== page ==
Down in Houston, they have a payroll of $49 million. This is the second lowest in the Major League this season. They have good reason for such a low salary. They are in a dispute with their local cable vendor who reportedly have not paid them since the middle of last season. It seems that the affiliate of Comcast, the media giant, has put its affiliate into bankruptcy. What a mess. Therefore, their highest paid ballplayer, a starting pitcher, Scott Feldman, will earn $12 million or 24.5% of the teams entire payroll. If he pulls off his Ruthian equal, that achievement in 2014 will be classified a ‘miracle’.
Then there are the New York Mets. With a team payroll of $82 million, their top player, David Wright who is their Third Baseman, will earn $20 million or 24.4% of the team’s entire salary. If Wright does earn the Ruthian standard set in 1927, the Met’s still will have a struggle to reach the playoffs this season. But that is what Wright is paid to pull off.
As for the other 26 teams, the Indians have a payroll of $80 million and Nick Swisher will make $20 million (18.75%); The Rays with a modest budget of $75.5 million will have David Price making $14 million (18.55%); the Rangers with a payroll of $131 million will have Prince Fielder earning $24 million (18.3%); Pirates payroll is $71.5 and Wandy Rodriguez will be earning $13 million of that or 18.2%. The Cardinals will have a payroll of $108.5 million the most in the Central Division of the National League and they will be paying Adam Wainwright $$19.5 million equal to 18% of the team’s payroll. The White Sox will have a payroll of $89 million and John Danks will be paid $15.75 million (17.7%).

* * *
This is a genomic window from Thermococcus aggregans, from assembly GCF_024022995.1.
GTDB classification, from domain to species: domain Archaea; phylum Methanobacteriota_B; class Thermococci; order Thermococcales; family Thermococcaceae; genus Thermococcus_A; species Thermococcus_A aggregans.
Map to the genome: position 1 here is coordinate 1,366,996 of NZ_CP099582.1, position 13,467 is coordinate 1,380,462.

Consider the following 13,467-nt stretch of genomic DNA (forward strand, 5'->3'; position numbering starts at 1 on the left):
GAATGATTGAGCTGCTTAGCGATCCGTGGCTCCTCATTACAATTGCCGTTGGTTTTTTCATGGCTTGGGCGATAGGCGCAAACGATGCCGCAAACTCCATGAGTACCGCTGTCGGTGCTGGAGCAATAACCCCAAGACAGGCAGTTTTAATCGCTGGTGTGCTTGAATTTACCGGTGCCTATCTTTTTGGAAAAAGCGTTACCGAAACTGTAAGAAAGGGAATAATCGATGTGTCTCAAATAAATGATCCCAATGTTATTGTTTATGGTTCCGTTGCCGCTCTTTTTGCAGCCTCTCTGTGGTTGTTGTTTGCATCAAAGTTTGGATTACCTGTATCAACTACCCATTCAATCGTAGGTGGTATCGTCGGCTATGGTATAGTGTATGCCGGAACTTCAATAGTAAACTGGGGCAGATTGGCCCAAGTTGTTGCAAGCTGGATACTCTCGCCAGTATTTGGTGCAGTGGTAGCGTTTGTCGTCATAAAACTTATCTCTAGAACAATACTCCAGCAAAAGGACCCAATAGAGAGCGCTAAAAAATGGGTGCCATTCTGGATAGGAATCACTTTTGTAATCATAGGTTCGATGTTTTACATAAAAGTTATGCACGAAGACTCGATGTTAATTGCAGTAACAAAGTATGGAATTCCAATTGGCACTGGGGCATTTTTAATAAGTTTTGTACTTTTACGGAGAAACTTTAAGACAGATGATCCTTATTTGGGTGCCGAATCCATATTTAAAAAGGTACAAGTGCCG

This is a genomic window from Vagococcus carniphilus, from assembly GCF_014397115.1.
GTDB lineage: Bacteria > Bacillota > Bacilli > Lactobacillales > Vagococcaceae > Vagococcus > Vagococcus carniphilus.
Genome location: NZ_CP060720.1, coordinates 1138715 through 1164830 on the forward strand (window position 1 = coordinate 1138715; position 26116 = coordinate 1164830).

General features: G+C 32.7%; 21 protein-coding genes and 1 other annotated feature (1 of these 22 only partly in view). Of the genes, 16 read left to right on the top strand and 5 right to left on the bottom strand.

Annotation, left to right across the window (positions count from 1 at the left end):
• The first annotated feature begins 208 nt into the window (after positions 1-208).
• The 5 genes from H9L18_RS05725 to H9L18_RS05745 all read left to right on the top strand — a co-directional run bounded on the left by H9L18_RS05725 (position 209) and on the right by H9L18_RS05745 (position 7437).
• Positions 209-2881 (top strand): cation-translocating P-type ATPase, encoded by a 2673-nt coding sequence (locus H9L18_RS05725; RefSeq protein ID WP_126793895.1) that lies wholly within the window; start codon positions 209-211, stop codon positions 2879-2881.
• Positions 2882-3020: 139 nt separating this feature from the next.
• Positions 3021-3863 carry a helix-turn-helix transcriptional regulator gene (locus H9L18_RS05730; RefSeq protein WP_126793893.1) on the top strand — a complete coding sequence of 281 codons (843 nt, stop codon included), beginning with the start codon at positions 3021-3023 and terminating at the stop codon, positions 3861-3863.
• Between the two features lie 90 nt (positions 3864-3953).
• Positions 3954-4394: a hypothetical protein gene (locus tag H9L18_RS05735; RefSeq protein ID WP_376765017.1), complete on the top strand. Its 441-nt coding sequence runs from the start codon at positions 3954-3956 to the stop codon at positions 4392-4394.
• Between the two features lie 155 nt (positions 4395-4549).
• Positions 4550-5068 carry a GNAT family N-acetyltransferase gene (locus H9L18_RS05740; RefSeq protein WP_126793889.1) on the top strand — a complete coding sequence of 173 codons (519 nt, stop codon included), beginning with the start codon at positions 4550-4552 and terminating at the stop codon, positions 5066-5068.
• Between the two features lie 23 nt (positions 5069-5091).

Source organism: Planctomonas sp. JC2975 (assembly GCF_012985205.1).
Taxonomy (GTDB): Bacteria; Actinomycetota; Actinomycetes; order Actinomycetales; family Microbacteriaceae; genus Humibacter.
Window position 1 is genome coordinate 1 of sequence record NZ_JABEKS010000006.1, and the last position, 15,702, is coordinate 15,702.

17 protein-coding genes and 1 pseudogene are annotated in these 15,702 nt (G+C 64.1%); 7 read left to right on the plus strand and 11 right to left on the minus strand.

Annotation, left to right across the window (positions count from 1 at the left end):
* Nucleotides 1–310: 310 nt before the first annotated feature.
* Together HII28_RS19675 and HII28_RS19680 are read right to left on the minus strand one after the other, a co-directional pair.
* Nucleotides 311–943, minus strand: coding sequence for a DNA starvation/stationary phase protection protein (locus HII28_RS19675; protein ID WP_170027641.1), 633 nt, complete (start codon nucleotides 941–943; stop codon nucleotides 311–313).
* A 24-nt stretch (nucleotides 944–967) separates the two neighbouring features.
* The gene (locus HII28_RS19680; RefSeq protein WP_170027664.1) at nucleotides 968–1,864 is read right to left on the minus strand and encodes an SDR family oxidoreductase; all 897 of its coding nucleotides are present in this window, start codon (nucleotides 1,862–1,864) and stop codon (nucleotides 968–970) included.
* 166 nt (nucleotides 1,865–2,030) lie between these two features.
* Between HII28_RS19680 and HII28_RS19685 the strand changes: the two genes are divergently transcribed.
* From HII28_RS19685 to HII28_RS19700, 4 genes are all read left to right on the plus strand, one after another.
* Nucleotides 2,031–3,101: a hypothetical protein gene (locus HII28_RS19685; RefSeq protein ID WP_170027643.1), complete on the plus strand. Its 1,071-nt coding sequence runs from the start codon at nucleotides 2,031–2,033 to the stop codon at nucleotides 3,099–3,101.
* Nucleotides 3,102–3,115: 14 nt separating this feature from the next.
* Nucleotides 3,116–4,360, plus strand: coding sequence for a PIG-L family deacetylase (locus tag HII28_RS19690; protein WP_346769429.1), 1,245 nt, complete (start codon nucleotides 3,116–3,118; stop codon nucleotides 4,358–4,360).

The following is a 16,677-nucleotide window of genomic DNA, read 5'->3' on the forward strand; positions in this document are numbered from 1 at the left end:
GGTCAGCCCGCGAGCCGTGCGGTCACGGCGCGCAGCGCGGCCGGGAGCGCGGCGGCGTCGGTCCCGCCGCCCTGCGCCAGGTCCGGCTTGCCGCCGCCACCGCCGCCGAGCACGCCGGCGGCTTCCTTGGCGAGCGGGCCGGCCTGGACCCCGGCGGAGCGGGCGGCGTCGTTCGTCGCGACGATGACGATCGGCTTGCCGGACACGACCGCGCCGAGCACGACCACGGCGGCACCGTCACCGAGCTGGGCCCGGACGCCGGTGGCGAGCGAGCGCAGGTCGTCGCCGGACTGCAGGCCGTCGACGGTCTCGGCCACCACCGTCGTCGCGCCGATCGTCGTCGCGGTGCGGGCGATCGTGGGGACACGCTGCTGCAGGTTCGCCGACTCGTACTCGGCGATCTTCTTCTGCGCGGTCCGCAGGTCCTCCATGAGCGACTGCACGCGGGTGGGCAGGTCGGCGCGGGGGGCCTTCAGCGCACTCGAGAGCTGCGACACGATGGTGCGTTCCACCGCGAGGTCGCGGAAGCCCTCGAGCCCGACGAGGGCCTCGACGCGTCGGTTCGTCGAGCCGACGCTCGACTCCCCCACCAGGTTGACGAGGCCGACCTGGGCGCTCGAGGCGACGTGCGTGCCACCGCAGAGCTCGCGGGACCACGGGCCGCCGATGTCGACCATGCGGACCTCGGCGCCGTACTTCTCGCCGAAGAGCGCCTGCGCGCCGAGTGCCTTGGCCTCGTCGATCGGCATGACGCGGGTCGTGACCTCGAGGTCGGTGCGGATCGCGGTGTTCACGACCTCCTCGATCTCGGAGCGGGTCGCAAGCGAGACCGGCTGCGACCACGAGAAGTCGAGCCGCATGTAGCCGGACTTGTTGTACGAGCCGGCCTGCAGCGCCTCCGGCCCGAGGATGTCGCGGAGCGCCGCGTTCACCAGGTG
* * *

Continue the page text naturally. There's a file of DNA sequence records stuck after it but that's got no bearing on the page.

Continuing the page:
The Rockies have a payroll of $91 million and their All-Star Shortstop, Troy Tulowitzki will make $16 million or 15.9% of the Colorado payroll. In Milwaukee, they will have the third highest payroll in the Central Division of the National League, just north of $100 million and Third Baseman, Aramis Ramirez will make $16 million or 15.9% of the Brewers team payroll. Washington will have a team payroll of $130.5 million and Jayson Werth, their Right Fielder, will be paid $20 million, 571 thousand, 429 Dollars or 15.75% of the National’s payroll. Meanwhile those mighty Marlins will have a team payroll of $42.5 million and one of the best ballplayers in the Show, Giancarlo Stanton, will make $6.5 million or 15.3% of the Miami payroll.